Anyone who cares about promoting the Christian faith will want to encourage individuals towards an authentic encounter with Christ. Time and again the present Holy Father has stressed the fact that Christianity is an encounter with a real person, and not simply intellectual assent to a list of doctrines or strict observance of a list of regulations. However, what does the ‘encounter with Christ’ consist of?
Where I live in the Bible Belt of the American South the ‘encounter with Christ’ means ‘getting saved’ or ‘accepting Jesus into your heart’. This religious experience most often follows a particular pattern: Evangelical preaching about sin or some human problem or the need to ‘know that you’re going to heaven when you die’ brings about an examination of conscience. An invitation to say the sinner’s prayer follows. This is basically a prayer of repentance and an acceptance of Christ’s saving work for that individual. The person is then encouraged to acknowledge that they have ‘been saved’ by coming forward to pray with someone, or by sharing their decision with a fellow believer.
This transaction can happen at an Evangelical church  service, but it might just as well take place individually and privately after a conversation between two people. Thus an ordinary Christian could ‘lead someone to salvation’ or ‘save a soul’. Most often this activity is linked with the Calvinistic belief in ‘eternal security’ which means that the now saved person belongs to Jesus forever and he can be certain that he is going to heaven when he dies.
Now this is all well and good, and I’m glad that so many people have entered into Christian belief in this simple way, but it has it’s problems. What about the good Christian folk who have never had that particular formulaic experience? What about the ones who did, but then walked away from it and started to live like the devil? Do they need to ‘get saved again’? Can they lose their salvation? There are more difficult questions: this form of religious experience is most often very highly manipulated emotionally. A long sermon focussing on sin or unhappiness builds up desire for a solution. Emotional music softens the heart and promotes feelings of guilt and longing for release. Peer pressure and emotional pressure brings the person to the point of ‘getting saved’. Does the manipulation mean that it is all bogus? Not necessarily, but many people are impervious to the emotional manipulation and actually respond in an opposite manner. Consequently, the ‘altar call’ of Evangelicalism may actually deter as many people as it convinces.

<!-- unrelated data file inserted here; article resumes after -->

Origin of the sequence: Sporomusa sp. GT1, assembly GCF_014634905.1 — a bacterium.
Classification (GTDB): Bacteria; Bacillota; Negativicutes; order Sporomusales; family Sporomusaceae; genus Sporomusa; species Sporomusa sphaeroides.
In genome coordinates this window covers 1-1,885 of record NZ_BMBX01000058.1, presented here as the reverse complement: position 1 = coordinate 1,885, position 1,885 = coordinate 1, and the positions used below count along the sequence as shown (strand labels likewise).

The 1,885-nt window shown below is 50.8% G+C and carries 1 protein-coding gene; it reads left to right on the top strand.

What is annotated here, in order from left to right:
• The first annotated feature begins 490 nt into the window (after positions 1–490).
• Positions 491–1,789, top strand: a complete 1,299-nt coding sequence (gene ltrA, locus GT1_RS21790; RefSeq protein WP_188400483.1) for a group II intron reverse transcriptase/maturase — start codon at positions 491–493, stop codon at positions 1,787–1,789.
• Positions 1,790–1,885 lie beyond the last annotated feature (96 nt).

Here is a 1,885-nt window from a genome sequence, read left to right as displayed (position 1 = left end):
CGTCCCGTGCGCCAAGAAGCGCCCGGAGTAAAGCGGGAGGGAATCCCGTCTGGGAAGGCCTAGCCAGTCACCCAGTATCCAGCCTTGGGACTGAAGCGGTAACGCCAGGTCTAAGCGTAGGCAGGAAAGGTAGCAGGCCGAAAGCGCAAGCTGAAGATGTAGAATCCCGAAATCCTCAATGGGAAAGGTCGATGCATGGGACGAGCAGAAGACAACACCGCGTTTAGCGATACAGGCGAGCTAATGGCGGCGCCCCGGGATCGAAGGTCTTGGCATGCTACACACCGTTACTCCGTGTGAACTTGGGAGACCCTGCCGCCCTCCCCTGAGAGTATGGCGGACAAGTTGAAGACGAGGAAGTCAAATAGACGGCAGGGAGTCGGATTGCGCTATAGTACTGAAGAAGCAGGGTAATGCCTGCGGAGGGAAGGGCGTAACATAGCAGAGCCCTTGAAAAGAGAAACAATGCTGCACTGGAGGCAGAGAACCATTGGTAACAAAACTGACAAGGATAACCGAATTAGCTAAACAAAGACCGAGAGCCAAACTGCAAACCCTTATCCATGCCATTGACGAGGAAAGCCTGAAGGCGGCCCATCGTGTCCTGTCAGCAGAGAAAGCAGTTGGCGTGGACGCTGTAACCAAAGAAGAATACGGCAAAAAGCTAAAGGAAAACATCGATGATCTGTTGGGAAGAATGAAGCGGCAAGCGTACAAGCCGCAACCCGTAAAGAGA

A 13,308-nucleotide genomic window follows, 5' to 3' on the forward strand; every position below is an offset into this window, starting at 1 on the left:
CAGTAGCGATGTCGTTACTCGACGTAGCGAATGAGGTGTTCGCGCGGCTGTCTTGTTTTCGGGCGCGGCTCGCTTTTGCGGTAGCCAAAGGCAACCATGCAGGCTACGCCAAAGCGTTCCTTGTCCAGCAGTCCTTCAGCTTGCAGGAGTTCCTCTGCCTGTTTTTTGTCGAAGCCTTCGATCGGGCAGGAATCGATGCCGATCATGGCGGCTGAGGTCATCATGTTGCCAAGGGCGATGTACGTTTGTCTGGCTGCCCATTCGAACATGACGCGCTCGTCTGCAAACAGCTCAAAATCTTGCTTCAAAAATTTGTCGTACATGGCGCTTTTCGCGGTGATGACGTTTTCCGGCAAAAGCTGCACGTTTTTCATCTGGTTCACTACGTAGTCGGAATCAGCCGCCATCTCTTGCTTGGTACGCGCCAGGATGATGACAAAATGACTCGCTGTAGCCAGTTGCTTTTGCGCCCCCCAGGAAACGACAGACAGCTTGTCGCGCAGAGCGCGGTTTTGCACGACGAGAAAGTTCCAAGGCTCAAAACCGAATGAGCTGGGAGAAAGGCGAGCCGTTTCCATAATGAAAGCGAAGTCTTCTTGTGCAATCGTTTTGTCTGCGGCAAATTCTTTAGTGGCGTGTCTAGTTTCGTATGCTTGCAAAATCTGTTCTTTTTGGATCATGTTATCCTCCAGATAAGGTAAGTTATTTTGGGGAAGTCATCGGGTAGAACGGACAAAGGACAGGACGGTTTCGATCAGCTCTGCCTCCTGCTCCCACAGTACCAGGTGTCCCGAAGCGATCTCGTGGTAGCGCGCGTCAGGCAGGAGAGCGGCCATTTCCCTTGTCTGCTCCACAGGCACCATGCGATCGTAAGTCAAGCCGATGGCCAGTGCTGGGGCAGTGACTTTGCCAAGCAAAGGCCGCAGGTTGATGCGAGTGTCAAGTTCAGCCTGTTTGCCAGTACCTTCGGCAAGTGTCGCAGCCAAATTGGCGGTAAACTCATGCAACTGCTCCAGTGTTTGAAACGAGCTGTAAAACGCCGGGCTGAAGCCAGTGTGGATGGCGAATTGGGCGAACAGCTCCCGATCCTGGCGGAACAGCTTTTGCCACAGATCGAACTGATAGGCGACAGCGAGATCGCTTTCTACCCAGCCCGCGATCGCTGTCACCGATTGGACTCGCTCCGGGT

This is just one example of how the ‘Christ encounter’ has been equated with subjective emotionalism. There are others. I happen to be very moved by classical music, fine architecture, a beautiful liturgy and emotional restraint. I come out of a ‘high church’ liturgy with great feelings of religious emotion. Does that mean I have had an encounter with Christ? Maybe, but maybe I was simply moved by the beauty in a similar way that the Evangelical is moved by the preaching, the simple emotional music and the other factors in that service. Some are moved by stirring preaching. Others are inspired and moved by their intellectual studies of theology. Others get all worked up in a charismatic service with hands waving, bodies swaying and all sorts of hootin’ and hollerin’. Others believe that you ‘encounter Christ’ through the pursuit of your heart’s desire–that Christ is locked into the thing you love, and as you pursue that you will find him. Maybe. Maybe not.
What concerns me about all these versions of the ‘encounter with Christ’ is not that they are worthless, but that, on their own, they can actually be barriers to a true encounter with Christ. Each one of them may be part of a valid encounter with Christ, or a first step to an encounter with Christ, but they are not, themselves the encounter with Christ. If a person believes that they are the encounter with Christ they may well be mistaken and be following a lie. The fact that we have these ‘stepping stone encounters’ in a way that suits our personality and approach to life is what is at once both reassuring and worrying.
The catechism of the Catholic Church teaches us where we encounter Christ objectively. This objectivity balances and completes the ‘stepping stone encounters’. The CCC says we encounter Christ in 1. the Sacred Scriptures 2. the Eucharistic Assembly 3. the person of the priest 4. the consecrated elements 5. the person of the poor. 
These five places to encounter Christ seem pretty adequate to me, and all the others seem not only rather hard work, but also subjective, unreliable and well, rather phony.